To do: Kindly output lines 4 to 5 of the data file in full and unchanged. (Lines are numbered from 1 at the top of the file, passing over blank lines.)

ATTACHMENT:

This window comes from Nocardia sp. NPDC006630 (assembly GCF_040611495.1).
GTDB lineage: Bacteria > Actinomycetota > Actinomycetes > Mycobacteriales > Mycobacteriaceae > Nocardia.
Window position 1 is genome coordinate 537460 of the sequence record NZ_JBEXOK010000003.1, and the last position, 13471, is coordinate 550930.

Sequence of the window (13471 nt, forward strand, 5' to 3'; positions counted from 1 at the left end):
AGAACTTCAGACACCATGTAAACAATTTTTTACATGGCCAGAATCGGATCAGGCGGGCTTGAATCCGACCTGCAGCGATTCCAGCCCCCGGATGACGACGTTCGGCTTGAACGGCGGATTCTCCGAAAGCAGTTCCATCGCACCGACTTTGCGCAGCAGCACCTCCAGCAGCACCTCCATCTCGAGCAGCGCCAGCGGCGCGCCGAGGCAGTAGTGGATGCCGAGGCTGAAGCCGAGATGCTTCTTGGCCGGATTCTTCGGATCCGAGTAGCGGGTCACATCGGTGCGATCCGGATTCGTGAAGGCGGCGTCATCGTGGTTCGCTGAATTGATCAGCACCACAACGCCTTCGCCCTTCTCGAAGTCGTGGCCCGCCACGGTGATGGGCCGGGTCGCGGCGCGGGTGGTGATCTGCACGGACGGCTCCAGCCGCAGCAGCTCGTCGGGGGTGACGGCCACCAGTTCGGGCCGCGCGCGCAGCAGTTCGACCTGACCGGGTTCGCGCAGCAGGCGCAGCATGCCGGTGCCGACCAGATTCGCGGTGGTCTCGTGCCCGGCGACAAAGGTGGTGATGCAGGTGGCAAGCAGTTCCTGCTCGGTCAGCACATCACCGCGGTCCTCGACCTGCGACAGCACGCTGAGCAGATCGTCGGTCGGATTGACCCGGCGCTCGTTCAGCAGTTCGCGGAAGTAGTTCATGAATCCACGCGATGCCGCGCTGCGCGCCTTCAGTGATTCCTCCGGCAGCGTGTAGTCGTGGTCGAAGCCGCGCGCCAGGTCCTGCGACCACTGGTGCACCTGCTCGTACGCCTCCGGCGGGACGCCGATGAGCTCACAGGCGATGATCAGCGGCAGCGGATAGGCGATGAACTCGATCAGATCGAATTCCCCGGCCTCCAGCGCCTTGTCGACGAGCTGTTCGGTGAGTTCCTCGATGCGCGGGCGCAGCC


Sequence of the window (13471 nt, forward strand, 5' to 3'; positions counted from 1 at the left end):
AGAACTTCAGACACCATGTAAACAATTTTTTACATGGCCAGAATCGGATCAGGCGGGCTTGAATCCGACCTGCAGCGATTCCAGCCCCCGGATGACGACGTTCGGCTTGAACGGCGGATTCTCCGAAAGCAGTTCCATCGCACCGACTTTGCGCAGCAGCACCTCCAGCAGCACCTCCATCTCGAGCAGCGCCAGCGGCGCGCCGAGGCAGTAGTGGATGCCGAGGCTGAAGCCGAGATGCTTCTTGGCCGGATTCTTCGGATCCGAGTAGCGGGTCACATCGGTGCGATCCGGATTCGTGAAGGCGGCGTCATCGTGGTTCGCTGAATTGATCAGCACCACAACGCCTTCGCCCTTCTCGAAGTCGTGGCCCGCCACGGTGATGGGCCGGGTCGCGGCGCGGGTGGTGATCTGCACGGACGGCTCCAGCCGCAGCAGCTCGTCGGGGGTGACGGCCACCAGTTCGGGCCGCGCGCGCAGCAGTTCGACCTGACCGGGTTCGCGCAGCAGGCGCAGCATGCCGGTGCCGACCAGATTCGCGGTGGTCTCGTGCCCGGCGACAAAGGTGGTGATGCAGGTGGCAAGCAGTTCCTGCTCGGTCAGCACATCACCGCGGTCCTCGACCTGCGACAGCACGCTGAGCAGATCGTCGGTCGGATTGACCCGGCGCTCGTTCAGCAGTTCGCGGAAGTAGTTCATGAATCCACGCGATGCCGCGCTGCGCGCCTTCAGTGATTCCTCCGGCAGCGTGTAGTCGTGGTCGAAGCCGCGCGCCAGGTCCTGCGACCACTGGTGCACCTGCTCGTACGCCTCCGGCGGGACGCCGATGAGCTCACAGGCGATGATCAGCGGCAGCGGATAGGCGATGAACTCGATCAGATCGAATTCCCCGGCCTCCAGCGCCTTGTCGACGAGCTGTTCGGTGAGTTCCTCGATGCGCGGGCGCAGCC